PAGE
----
Thursday, February 19, 2015

Being Uncomfortable

I've gotten to a certain age where I'm pretty stuck in my routine. I mean, it's pretty easy seeing as I have young children, and children, as they say, are creatures of routine. Happy kids have a routine. We wake up and have breakfast (usually my awesome 7 ingredient oatmeal which my husband is only so happy to help me replicate on days when I do not want to get out of bed), play games or just chill for a bit. Then we do some sort of activity (if it's not the bone-chilling -18 out as it is today, we usually play in the snow) or go to the store for groceries (and coffee). Lunch, followed by nap, then calm after-nap activities, and then something before dinner (either outside, going to grandma's house, or the store depending on what we did earlier). After dinner we do some physical activity involving walking (usually at the mall since it gets dark at 5:30 still), then bath, books, and bed. Bed is always around 7:30-8, wake up is usually between 7:30-8. A very planned out life (or at least the bones of the day are very structured and don't usually get moved).

Unfortunately, this level of life routine has got me stuck in a personal rut. I do the same thing everyday. When the boys are in bed, I would go watch some tv while knitting (or folding laundry), and be in bed by 10. Not much wiggle room, considering the 8 pm bedtime can often slowly leech into 9, as kids want sips of water, or another story, etc. This hour is golden. I don't want to do anything except what I want to do. I've guarded it closely. And it has become a rut. There are so many things I could do in the evening but I want to be lazy.

It's a bit like an analogy I saw in a magazine about clutter (stay with me for a minute, it'll make sense)- by setting down an object, be it mail, random items, laundry, whatever on the areas where things congregate, you are saying that your time now is more important than your time later. You are robbing yourself of that time freedom later. If you had decided to take the extra minute to put the bill where it needs to go (or heaven forbid actually pay it), put the socks away, put the toys in the appropriate bins, books on the appropriate shelves, you wouldn't need to spend the time later to do it. Think of it- if every time you set something down, you decided to put it in it's right home- you would have clean counters. You would have time where you didn't have to sigh about the counters and then spend 45 minutes trying to figure out where stuff goes, what to do with it. Or if you have a spot where laundry piles up- you take off your work clothes and something isn't dirty so you don't need to throw it in the bin, and you are just too lazy to hang it up or find a cupboard for it. This is my life (except I don't work). If you take the extra minute to hang it, fold it, put it away, you wouldn't have the mound of shame looking at you while you are surfing netflix.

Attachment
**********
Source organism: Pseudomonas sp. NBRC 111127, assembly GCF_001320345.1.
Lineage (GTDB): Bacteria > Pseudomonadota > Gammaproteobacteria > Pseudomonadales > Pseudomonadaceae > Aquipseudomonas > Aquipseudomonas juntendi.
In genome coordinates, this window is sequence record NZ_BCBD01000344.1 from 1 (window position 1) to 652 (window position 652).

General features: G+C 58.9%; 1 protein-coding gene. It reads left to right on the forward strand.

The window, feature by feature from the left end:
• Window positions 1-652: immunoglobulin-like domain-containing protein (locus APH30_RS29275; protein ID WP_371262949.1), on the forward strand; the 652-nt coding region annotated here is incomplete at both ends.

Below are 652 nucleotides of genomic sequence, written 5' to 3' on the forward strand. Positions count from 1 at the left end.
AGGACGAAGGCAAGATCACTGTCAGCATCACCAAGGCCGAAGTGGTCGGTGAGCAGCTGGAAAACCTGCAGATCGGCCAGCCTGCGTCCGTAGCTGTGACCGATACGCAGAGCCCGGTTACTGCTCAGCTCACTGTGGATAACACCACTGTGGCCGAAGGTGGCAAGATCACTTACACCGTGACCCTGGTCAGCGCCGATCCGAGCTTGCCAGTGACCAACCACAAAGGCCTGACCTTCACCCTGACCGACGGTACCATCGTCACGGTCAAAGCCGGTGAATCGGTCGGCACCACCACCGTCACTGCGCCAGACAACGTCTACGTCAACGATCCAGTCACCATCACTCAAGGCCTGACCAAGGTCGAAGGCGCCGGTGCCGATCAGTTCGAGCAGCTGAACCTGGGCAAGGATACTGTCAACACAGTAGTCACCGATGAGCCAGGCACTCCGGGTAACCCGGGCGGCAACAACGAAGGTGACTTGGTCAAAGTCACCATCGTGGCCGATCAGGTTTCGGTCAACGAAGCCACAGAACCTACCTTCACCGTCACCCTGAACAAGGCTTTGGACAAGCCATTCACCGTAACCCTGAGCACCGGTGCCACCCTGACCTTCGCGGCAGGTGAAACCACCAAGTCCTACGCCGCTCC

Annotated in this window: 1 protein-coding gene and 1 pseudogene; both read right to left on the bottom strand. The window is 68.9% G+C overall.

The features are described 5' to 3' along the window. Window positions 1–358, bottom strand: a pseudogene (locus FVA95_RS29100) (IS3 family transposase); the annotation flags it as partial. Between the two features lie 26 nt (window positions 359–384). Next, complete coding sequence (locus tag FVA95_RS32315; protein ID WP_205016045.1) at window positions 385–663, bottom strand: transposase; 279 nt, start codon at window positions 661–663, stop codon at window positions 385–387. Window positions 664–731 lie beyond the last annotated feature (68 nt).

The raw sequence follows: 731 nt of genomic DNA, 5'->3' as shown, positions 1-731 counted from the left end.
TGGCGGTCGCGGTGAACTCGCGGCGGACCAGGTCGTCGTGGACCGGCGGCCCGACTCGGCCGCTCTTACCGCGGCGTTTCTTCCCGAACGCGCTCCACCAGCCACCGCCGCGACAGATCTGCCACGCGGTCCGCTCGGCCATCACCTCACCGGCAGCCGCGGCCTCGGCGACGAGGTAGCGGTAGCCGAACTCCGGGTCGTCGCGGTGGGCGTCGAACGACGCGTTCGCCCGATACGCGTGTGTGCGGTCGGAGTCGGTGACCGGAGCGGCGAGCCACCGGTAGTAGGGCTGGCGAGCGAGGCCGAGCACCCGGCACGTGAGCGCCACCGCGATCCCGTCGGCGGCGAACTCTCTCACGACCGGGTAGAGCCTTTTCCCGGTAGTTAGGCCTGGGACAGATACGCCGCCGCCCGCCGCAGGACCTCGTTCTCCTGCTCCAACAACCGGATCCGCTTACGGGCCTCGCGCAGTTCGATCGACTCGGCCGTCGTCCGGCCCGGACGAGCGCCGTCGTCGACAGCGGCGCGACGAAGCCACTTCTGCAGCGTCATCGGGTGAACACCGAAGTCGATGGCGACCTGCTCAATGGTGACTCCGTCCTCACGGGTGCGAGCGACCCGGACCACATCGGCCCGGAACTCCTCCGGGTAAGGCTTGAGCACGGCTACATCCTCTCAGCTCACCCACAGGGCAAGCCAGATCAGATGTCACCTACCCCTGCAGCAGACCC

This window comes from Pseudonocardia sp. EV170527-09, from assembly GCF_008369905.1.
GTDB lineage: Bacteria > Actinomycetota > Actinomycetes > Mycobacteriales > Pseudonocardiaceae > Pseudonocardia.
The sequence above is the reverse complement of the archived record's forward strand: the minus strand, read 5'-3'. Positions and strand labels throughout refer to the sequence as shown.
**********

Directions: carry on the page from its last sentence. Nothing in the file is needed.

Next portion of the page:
So going back to my evenings- I am robbing myself of life. I just want to veg out and be lazy, be by myself, and I need to start doing things. Now see, things make me uncomfortable. I like to do my routine. It's ingrained, it's automatic, and it's comfortable.
I wrote that I took up running (and I will re-take it up once it's safe to run outside again). I have decided to take up yoga as well. I tried yoga once when I was in undergrad; my friend Holy and I went and it was so boring. I was not zen at all. I would try to hold my poses longer than other people, I couldn't zone out. But I guess something has changed in 13 years.

One- I have no flexibility at all. Ow. Man it hurts to work those areas that enjoy sitting on the couch eating Ben & Jerry's. Two- I don't mind it so much. Granted, I still want to be the best at things, but I'm working on quieting the voices. I need to be gentle with myself. I can't be awesome at everything from the get go. Sure would be sweet if I was, but it's just not going to happen. It's ok to be uncomfortable. I laughed last night at class as I'm trying to stand on one foot and do some sort of squat pose. It's uncomfortable to be the baby, learning for the first time. It also puts me in a better space to teach my children. I get upset when I ask them to do something for like the hundredth time and they can't. It is teaching me to have patience with the growing process, to help my children navigate the uncomfortable learning areas, and to show them that they can always be growing, always learning, always changing.

I'm very uncomfortable, but I'm starting to be more zen about it.

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